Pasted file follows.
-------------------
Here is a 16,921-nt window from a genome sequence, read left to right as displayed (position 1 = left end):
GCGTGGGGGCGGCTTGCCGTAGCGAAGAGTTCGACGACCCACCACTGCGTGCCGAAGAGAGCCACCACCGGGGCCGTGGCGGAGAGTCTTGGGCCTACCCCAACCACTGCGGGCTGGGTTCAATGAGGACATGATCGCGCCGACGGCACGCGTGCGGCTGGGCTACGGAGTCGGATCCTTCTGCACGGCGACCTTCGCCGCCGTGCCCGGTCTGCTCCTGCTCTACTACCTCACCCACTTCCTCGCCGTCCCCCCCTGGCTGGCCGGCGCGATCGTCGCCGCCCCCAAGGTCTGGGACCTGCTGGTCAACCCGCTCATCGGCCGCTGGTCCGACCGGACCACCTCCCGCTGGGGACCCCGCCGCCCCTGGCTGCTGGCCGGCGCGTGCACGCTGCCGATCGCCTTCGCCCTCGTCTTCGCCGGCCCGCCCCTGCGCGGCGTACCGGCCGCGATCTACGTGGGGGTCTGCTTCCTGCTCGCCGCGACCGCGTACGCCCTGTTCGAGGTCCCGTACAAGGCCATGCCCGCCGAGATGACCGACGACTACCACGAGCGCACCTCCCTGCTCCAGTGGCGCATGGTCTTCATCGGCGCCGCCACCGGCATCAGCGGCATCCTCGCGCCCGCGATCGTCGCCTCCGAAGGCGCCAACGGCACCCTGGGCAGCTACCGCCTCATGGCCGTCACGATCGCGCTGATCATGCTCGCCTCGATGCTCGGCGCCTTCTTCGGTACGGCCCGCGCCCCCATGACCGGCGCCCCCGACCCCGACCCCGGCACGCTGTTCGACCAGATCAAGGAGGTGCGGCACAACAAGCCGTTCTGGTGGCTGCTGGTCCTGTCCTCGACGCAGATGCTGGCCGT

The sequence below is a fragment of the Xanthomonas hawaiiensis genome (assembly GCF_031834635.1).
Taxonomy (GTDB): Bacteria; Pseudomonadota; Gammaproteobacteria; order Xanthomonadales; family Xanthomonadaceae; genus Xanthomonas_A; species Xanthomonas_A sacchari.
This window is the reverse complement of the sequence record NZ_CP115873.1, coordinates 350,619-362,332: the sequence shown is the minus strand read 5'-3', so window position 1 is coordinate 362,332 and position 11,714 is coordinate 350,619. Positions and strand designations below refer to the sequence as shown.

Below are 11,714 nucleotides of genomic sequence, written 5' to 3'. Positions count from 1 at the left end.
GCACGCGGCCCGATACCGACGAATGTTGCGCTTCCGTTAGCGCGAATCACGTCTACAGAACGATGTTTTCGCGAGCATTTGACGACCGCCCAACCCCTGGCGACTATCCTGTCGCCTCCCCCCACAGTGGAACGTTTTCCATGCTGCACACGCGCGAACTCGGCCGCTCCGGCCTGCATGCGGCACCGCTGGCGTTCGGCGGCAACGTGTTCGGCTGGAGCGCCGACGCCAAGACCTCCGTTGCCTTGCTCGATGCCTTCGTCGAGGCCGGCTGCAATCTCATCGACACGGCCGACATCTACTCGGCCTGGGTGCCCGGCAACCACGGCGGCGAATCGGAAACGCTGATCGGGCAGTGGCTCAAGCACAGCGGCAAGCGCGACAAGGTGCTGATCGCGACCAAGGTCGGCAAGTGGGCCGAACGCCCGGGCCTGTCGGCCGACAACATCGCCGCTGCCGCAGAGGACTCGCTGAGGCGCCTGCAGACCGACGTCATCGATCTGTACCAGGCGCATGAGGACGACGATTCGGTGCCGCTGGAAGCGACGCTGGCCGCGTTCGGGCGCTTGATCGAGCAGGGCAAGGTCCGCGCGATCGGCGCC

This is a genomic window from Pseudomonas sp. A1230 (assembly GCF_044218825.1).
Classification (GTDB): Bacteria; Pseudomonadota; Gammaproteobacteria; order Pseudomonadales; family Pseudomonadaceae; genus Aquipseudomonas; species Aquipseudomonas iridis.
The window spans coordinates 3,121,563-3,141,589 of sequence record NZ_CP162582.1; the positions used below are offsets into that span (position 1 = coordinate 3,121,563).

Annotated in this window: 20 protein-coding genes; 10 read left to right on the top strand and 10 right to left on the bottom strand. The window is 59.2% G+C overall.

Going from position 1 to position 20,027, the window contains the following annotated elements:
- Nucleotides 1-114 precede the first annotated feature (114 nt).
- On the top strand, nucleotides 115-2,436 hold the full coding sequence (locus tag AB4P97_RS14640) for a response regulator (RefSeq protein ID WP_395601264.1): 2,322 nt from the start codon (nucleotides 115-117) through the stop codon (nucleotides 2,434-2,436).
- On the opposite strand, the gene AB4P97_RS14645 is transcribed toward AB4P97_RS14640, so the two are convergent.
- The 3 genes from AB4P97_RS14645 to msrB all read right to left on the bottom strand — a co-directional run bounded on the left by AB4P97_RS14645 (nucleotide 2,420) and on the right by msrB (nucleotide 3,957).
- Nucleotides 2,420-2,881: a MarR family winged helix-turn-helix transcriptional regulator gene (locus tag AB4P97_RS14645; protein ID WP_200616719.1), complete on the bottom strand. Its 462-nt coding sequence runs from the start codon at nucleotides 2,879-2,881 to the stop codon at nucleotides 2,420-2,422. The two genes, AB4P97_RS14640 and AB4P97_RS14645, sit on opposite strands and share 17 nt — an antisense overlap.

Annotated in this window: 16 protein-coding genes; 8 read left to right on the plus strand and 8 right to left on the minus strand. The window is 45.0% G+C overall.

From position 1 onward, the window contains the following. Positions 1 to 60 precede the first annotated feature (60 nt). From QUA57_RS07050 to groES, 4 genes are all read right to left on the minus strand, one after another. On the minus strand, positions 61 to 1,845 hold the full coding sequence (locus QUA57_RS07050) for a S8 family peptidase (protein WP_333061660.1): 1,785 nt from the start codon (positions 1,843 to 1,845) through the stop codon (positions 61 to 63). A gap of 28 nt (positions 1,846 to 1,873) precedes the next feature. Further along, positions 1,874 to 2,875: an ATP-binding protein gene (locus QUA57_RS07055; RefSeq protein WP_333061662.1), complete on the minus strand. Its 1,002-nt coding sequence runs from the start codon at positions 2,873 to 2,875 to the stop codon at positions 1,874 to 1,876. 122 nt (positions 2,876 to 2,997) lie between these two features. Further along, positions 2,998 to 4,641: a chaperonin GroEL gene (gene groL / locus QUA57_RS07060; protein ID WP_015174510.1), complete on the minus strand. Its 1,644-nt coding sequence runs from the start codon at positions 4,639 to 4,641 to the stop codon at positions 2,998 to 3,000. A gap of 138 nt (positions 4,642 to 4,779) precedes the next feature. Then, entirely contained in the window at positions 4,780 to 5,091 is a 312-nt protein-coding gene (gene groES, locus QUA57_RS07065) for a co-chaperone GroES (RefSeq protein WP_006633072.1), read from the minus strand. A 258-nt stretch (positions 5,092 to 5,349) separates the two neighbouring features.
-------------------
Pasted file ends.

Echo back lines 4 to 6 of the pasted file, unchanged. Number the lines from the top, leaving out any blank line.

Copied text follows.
Taxonomy (GTDB): Bacteria; Pseudomonadota; Gammaproteobacteria; order Xanthomonadales; family Xanthomonadaceae; genus Xanthomonas_A; species Xanthomonas_A sacchari.
This window is the reverse complement of the sequence record NZ_CP115873.1, coordinates 350,619-362,332: the sequence shown is the minus strand read 5'-3', so window position 1 is coordinate 362,332 and position 11,714 is coordinate 350,619. Positions and strand designations below refer to the sequence as shown.

Below are 11,714 nucleotides of genomic sequence, written 5' to 3'. Positions count from 1 at the left end.